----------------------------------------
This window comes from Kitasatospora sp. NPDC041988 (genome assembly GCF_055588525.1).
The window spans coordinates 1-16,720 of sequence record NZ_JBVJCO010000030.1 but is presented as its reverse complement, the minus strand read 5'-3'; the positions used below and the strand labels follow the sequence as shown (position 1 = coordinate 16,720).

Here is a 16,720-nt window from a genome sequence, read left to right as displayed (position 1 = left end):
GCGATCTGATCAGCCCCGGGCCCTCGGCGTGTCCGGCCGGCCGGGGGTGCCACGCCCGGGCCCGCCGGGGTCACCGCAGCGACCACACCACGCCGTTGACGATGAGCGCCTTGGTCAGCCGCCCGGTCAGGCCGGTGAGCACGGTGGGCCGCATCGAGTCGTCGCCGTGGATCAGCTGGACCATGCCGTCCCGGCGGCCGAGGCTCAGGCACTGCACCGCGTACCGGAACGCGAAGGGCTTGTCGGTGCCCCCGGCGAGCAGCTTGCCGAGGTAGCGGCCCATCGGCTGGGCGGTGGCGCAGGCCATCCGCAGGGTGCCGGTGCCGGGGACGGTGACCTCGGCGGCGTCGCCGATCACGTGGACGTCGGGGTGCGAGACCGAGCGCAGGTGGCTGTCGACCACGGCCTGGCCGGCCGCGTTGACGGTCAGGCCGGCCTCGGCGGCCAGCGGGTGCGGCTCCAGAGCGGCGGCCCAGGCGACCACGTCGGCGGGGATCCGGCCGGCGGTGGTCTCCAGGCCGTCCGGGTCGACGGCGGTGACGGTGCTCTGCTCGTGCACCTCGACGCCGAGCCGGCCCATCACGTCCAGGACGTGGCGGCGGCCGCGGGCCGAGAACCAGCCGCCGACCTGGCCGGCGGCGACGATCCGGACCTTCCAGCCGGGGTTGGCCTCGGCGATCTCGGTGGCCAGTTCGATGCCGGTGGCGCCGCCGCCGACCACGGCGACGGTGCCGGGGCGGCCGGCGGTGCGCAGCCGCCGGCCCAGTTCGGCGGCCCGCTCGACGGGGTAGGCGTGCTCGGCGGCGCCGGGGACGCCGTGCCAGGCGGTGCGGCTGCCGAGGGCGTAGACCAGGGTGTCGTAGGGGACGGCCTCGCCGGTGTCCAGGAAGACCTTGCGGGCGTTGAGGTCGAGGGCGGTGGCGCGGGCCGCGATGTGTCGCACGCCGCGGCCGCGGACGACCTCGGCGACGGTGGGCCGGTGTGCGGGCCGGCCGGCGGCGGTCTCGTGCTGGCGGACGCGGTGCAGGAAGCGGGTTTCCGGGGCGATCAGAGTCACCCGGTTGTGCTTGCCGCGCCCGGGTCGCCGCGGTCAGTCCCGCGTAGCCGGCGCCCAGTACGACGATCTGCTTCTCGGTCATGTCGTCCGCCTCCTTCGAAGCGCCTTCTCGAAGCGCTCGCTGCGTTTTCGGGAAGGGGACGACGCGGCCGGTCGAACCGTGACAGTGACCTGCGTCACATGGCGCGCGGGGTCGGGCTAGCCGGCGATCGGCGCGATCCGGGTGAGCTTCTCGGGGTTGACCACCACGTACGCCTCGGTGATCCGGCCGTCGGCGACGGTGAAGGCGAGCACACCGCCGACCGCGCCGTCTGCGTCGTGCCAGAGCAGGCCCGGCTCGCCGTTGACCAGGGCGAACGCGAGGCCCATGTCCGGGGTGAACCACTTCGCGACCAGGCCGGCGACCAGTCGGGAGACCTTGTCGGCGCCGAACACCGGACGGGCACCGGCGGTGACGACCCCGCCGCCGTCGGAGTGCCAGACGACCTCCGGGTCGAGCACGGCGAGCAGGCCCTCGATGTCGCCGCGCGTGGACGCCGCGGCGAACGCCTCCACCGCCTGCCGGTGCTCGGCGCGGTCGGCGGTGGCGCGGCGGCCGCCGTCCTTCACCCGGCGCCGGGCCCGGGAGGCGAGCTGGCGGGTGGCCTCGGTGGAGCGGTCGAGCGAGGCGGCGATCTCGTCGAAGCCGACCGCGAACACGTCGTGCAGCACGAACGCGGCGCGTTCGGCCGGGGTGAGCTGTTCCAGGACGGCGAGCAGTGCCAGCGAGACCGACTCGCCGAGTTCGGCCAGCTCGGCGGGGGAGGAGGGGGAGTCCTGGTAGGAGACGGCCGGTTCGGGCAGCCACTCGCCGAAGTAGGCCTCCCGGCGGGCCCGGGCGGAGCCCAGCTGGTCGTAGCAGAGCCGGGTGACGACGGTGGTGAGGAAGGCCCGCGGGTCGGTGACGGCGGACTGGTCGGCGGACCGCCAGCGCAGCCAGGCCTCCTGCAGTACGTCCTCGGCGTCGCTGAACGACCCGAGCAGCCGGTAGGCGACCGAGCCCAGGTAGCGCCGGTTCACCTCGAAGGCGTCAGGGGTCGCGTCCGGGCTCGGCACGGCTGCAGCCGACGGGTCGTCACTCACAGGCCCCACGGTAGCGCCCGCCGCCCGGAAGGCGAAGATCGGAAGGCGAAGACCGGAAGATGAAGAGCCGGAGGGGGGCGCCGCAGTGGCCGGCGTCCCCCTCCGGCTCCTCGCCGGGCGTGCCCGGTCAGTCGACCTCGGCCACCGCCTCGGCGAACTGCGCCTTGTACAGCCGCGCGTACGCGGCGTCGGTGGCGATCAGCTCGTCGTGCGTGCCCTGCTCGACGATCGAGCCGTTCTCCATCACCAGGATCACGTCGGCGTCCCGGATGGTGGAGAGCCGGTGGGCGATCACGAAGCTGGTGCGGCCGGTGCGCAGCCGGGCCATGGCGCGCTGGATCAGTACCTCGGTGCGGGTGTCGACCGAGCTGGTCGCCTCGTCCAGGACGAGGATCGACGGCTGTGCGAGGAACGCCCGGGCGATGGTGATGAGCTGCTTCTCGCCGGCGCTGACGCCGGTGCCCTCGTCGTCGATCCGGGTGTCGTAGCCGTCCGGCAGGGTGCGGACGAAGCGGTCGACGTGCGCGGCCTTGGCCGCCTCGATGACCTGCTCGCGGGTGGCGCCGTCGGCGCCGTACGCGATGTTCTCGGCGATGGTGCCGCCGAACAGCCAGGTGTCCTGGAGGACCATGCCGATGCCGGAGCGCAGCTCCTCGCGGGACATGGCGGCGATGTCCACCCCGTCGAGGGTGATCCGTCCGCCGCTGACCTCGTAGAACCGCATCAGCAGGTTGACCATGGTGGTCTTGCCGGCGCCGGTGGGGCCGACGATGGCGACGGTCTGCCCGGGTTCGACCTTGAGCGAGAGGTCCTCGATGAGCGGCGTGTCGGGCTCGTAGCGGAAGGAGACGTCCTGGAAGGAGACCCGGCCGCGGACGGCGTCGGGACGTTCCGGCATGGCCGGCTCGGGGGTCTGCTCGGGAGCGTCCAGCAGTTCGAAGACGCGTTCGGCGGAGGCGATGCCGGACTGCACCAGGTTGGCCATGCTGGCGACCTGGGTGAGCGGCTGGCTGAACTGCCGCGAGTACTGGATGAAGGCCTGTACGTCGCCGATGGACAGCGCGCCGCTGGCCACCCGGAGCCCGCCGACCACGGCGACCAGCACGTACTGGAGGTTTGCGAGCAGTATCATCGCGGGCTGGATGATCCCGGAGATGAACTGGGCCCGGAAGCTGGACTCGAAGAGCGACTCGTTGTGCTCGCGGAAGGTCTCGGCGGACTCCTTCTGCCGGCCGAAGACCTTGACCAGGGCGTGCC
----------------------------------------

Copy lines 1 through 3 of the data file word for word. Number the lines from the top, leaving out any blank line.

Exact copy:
This window comes from Kitasatospora sp. NPDC041988 (genome assembly GCF_055588525.1).
The window spans coordinates 1-16,720 of sequence record NZ_JBVJCO010000030.1 but is presented as its reverse complement, the minus strand read 5'-3'; the positions used below and the strand labels follow the sequence as shown (position 1 = coordinate 16,720).

Here is a 16,720-nt window from a genome sequence, read left to right as displayed (position 1 = left end):